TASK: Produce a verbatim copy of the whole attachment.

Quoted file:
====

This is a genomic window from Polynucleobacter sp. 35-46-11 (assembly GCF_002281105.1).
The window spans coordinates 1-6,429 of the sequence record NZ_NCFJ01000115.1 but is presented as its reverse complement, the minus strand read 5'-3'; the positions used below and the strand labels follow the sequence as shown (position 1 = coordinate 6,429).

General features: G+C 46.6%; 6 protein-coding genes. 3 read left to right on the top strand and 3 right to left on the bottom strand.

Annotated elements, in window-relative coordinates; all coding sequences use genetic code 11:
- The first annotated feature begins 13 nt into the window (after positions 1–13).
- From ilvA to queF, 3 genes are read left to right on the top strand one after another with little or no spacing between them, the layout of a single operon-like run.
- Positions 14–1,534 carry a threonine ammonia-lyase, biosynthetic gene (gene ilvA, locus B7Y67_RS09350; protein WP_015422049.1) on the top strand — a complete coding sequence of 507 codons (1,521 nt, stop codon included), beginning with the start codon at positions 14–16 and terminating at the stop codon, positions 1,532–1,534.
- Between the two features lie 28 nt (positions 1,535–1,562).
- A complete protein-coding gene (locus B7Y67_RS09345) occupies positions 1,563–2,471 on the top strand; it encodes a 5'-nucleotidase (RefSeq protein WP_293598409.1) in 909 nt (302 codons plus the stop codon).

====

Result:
This is a genomic window from Polynucleobacter sp. 35-46-11 (assembly GCF_002281105.1).
The window spans coordinates 1-6,429 of the sequence record NZ_NCFJ01000115.1 but is presented as its reverse complement, the minus strand read 5'-3'; the positions used below and the strand labels follow the sequence as shown (position 1 = coordinate 6,429).

General features: G+C 46.6%; 6 protein-coding genes. 3 read left to right on the top strand and 3 right to left on the bottom strand.

Annotated elements, in window-relative coordinates; all coding sequences use genetic code 11:
- The first annotated feature begins 13 nt into the window (after positions 1–13).
- From ilvA to queF, 3 genes are read left to right on the top strand one after another with little or no spacing between them, the layout of a single operon-like run.
- Positions 14–1,534 carry a threonine ammonia-lyase, biosynthetic gene (gene ilvA, locus B7Y67_RS09350; protein WP_015422049.1) on the top strand — a complete coding sequence of 507 codons (1,521 nt, stop codon included), beginning with the start codon at positions 14–16 and terminating at the stop codon, positions 1,532–1,534.
- Between the two features lie 28 nt (positions 1,535–1,562).
- A complete protein-coding gene (locus B7Y67_RS09345) occupies positions 1,563–2,471 on the top strand; it encodes a 5'-nucleotidase (RefSeq protein WP_293598409.1) in 909 nt (302 codons plus the stop codon).